“Which is better – to be born stupid into an intelligent society or intelligent into an insane one?” (Aldous Huxley, Island).
Philosophers are full of shit and always have been. For centuries, they have tripped all over themselves trying to identify (solely in their minds) the basic building-blocks of reality. These ‘substances’, as they called them, are supposed to be whatever remains once you have ‘stripped away’ (in your mind) all the properties from a thing. A person is still a person, for example, whether black or blonde hair, dark or light skin, 4’6” or 6’10”, twelve or seventy-eight years old, male or female, sick or healthy. Such properties are temporary and incidental to the ‘being’ or ‘substance’ of a person, whatever that happens to be.
In the late 17th century, German philosopher Gottfried Leibniz postulated that the world consists of an indefinite number of such substances. He called these ‘monads’. Each of these monads, he thought, can only affect itself. On this view, each thing in the world is truly distinct from all others and cannot, therefore, interact with anything else. Instead, things only appear to interact with each other. Their actions have been programmed in advance by god to harmonize with the actions of other things.
A result of this view is that cause and effect are not real. Let’s say I throw this philosophy book. The book hits the wall. A dent appears in the wall. The book’s pages tear. Leibniz would deny that I caused the book to fly through the air. He would argue that the book did not in fact cause the dent in the wall any more than the wall caused the pages to rip. Rather, the book was preprogrammed by god to take off through the air at the precise moment I opened my moving hand. A certain portion of the wall, in turn, was preprogrammed to crumble at the precise moment the book came into contact with it, just as god had put it into the nature of the book’s pages to rip, entirely by themselves, immediately after the book had hit the wall.
The point to all this is that there is no direct causal or perceptual relationship between one substance and any of the others. You can’t, as it were, ‘see’ into substances and you cannot ‘see’ out of them. They are ‘windowless’. They exist and do what they do entirely on their own without being caused to act and without acting upon anything else. It may seem that things interact with each other in the world, or at least have the power to do so, but they do not. This, you see, is simply god’s ‘pre-established harmony’.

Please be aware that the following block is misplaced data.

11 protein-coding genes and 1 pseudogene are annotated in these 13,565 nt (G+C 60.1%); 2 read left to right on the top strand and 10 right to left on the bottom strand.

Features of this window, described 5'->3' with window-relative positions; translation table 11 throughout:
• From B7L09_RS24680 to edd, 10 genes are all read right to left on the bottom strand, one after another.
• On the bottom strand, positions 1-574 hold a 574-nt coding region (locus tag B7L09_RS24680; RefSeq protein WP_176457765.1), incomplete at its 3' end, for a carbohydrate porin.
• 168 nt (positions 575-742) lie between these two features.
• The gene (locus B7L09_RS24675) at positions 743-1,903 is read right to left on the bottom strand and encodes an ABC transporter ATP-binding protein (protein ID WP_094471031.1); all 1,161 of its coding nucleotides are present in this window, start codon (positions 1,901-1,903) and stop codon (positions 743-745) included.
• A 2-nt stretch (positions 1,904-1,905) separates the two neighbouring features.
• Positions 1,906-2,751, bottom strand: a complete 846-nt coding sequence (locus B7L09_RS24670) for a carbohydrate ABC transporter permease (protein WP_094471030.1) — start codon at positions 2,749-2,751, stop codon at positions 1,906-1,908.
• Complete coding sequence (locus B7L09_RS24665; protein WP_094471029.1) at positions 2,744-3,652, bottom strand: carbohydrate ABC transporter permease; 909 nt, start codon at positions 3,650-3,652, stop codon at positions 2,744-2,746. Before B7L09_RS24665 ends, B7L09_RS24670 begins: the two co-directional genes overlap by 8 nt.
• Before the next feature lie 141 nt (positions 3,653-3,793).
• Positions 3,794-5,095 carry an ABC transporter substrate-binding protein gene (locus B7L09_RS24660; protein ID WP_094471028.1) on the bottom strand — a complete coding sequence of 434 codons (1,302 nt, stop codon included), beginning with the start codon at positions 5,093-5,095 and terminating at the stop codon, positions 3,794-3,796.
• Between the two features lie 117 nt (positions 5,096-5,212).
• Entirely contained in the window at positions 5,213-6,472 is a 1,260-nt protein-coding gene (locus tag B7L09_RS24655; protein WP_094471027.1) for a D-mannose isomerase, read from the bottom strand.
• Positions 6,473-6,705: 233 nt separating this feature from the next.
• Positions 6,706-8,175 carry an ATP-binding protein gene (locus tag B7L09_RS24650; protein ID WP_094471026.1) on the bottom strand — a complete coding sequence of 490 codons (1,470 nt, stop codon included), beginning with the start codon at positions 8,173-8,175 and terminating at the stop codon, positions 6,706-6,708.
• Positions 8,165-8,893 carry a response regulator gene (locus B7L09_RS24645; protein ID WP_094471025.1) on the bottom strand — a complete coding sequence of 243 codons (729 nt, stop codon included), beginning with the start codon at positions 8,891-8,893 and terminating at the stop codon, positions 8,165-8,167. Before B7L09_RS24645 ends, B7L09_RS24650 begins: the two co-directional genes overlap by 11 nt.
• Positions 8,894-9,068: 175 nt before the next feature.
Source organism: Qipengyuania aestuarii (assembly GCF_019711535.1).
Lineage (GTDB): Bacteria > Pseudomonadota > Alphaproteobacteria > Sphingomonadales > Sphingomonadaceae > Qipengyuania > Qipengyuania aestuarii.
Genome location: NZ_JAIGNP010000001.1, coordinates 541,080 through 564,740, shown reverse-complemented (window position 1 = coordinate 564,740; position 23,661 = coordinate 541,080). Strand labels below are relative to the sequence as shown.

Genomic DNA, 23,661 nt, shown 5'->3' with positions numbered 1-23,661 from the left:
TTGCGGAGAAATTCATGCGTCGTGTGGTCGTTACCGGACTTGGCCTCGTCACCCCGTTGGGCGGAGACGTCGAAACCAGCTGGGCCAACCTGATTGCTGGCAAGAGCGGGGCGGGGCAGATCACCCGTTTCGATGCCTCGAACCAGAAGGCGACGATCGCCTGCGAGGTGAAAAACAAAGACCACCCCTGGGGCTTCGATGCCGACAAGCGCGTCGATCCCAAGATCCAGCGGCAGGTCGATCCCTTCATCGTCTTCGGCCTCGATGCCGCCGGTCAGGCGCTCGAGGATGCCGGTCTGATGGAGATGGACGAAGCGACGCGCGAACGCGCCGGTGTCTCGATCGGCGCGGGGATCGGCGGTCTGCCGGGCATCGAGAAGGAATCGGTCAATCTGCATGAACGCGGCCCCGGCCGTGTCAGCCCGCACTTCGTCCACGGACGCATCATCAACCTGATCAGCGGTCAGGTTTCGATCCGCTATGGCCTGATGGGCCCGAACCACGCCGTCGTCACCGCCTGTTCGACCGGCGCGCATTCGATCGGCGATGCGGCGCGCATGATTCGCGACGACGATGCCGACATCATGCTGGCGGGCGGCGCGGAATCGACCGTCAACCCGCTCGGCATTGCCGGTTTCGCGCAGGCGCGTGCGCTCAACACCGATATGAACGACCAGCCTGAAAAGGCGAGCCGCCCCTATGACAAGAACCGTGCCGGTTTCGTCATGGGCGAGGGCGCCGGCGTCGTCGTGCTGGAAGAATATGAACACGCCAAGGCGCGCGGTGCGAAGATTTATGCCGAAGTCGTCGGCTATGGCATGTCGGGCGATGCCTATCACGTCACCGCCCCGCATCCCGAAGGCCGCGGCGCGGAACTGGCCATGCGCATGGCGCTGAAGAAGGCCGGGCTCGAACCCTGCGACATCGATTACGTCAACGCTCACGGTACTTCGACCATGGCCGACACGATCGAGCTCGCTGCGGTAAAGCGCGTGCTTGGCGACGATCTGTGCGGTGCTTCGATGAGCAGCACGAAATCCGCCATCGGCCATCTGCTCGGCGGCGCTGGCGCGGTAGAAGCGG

Now this is mostly bullshit, of course. But it does offer a great model for viewing the self (minus the divinely pre-established harmony). The lyrics of “Windowless I” (see “Lyrics” menu) build on this perspective. They are also inspired by the writings of other authors, such as Aldous Huxley, Herman Hesse, Timothy Leary, and Carl Jung.
“Lies. They all lie.” In Hesse’s Siddhartha, after the protagonist withdraws from society, he begins to realize that “everything lied, stank of lies,” as he walked through town, scornfully glancing at pretty women, well-dressed people, business men and traders, princes and prostitutes, priests, lovers and mourners.
“Everybody lies” – House M.D.
“Windowless I” begins in the realization that society is comprised of lies – incessant efforts to conceal, embellish, spin, ignore, mislead, and appropriate words to twist their meanings. People have grown so accustomed to it that they neither notice nor care. They expect lies and would feel empty and awkward without them. Lying is the business of politicians, the government, advertisers, and corporations, as well as the mainstream media, priests, professors, and scientists. All of it to maintain status, to save face and deflect from hypocrisy, to subtly impose one’s will on the masses, to mark oneself off as a member of some tribe.
The media bias is especially obvious. Yet people only pretend to care. They like it that way. The use of catchwords, slogans, and symbols rather than critical thought is especially prevalent here — all to instill conditioned reflexes in voters, to keep them distracted and prevent the sort of rational thought that would topple their empire of false imagery.
The tools used to perpetuate lies are symbols. Symbols are public. But what happens inside each person is private. Think of the so-called ‘cross’. Only one person can understand the sense of spiritual ecstasy, awe, personal helplessness, guilt, and/or feelings of cosmic significance that ground his or her own choice to identify with the cross as some sort of personal symbol. These experiences are as private as an individual’s particular sensation of pleasure or pain. There is no way of passing such experiences on to another person. The only possibility of communication is indirectly through symbols. So one symbol, in this case, the cross, stands for millions of private experiences.
The problem is that symbols seriously over-simplify reality. They replace thought with mere reaction, which is only surface deep. Trusting a pair of blue jeans because it has the right sort of label, believing a person with a cop uniform and badge, and embracing someone who wears cross-jewelry is like accepting or rejecting a Christmas present based solely on the wrapping paper.